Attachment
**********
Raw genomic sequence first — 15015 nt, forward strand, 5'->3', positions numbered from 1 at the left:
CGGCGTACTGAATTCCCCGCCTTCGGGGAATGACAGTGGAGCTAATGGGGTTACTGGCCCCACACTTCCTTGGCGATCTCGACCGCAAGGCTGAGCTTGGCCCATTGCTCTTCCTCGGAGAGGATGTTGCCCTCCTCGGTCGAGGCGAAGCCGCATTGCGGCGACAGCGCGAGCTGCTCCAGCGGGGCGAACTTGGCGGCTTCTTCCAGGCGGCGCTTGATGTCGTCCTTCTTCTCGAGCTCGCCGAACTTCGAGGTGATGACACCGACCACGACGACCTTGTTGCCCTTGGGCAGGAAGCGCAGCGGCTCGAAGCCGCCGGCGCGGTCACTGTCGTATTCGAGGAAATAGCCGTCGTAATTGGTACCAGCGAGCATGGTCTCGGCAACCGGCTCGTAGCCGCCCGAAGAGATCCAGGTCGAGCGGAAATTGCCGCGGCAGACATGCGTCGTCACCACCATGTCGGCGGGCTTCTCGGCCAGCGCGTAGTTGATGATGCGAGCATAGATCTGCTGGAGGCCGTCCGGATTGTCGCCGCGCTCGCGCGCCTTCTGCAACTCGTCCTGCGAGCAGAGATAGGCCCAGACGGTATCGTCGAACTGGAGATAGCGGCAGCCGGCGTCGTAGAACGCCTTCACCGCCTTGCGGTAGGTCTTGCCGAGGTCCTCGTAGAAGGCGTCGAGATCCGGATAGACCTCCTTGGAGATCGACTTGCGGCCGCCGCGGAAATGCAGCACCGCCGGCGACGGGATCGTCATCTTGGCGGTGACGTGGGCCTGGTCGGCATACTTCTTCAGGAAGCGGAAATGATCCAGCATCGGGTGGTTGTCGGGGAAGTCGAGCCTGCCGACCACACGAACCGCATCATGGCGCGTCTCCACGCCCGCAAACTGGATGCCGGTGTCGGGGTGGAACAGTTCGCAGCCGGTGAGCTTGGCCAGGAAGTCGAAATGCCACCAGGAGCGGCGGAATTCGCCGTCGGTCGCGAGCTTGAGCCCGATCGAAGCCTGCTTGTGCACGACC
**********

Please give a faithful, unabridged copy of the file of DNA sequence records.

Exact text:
Raw genomic sequence first — 15015 nt, forward strand, 5'->3', positions numbered from 1 at the left:
CGGCGTACTGAATTCCCCGCCTTCGGGGAATGACAGTGGAGCTAATGGGGTTACTGGCCCCACACTTCCTTGGCGATCTCGACCGCAAGGCTGAGCTTGGCCCATTGCTCTTCCTCGGAGAGGATGTTGCCCTCCTCGGTCGAGGCGAAGCCGCATTGCGGCGACAGCGCGAGCTGCTCCAGCGGGGCGAACTTGGCGGCTTCTTCCAGGCGGCGCTTGATGTCGTCCTTCTTCTCGAGCTCGCCGAACTTCGAGGTGATGACACCGACCACGACGACCTTGTTGCCCTTGGGCAGGAAGCGCAGCGGCTCGAAGCCGCCGGCGCGGTCACTGTCGTATTCGAGGAAATAGCCGTCGTAATTGGTACCAGCGAGCATGGTCTCGGCAACCGGCTCGTAGCCGCCCGAAGAGATCCAGGTCGAGCGGAAATTGCCGCGGCAGACATGCGTCGTCACCACCATGTCGGCGGGCTTCTCGGCCAGCGCGTAGTTGATGATGCGAGCATAGATCTGCTGGAGGCCGTCCGGATTGTCGCCGCGCTCGCGCGCCTTCTGCAACTCGTCCTGCGAGCAGAGATAGGCCCAGACGGTATCGTCGAACTGGAGATAGCGGCAGCCGGCGTCGTAGAACGCCTTCACCGCCTTGCGGTAGGTCTTGCCGAGGTCCTCGTAGAAGGCGTCGAGATCCGGATAGACCTCCTTGGAGATCGACTTGCGGCCGCCGCGGAAATGCAGCACCGCCGGCGACGGGATCGTCATCTTGGCGGTGACGTGGGCCTGGTCGGCATACTTCTTCAGGAAGCGGAAATGATCCAGCATCGGGTGGTTGTCGGGGAAGTCGAGCCTGCCGACCACACGAACCGCATCATGGCGCGTCTCCACGCCCGCAAACTGGATGCCGGTGTCGGGGTGGAACAGTTCGCAGCCGGTGAGCTTGGCCAGGAAGTCGAAATGCCACCAGGAGCGGCGGAATTCGCCGTCGGTCGCGAGCTTGAGCCCGATCGAAGCCTGCTTGTGCACGACC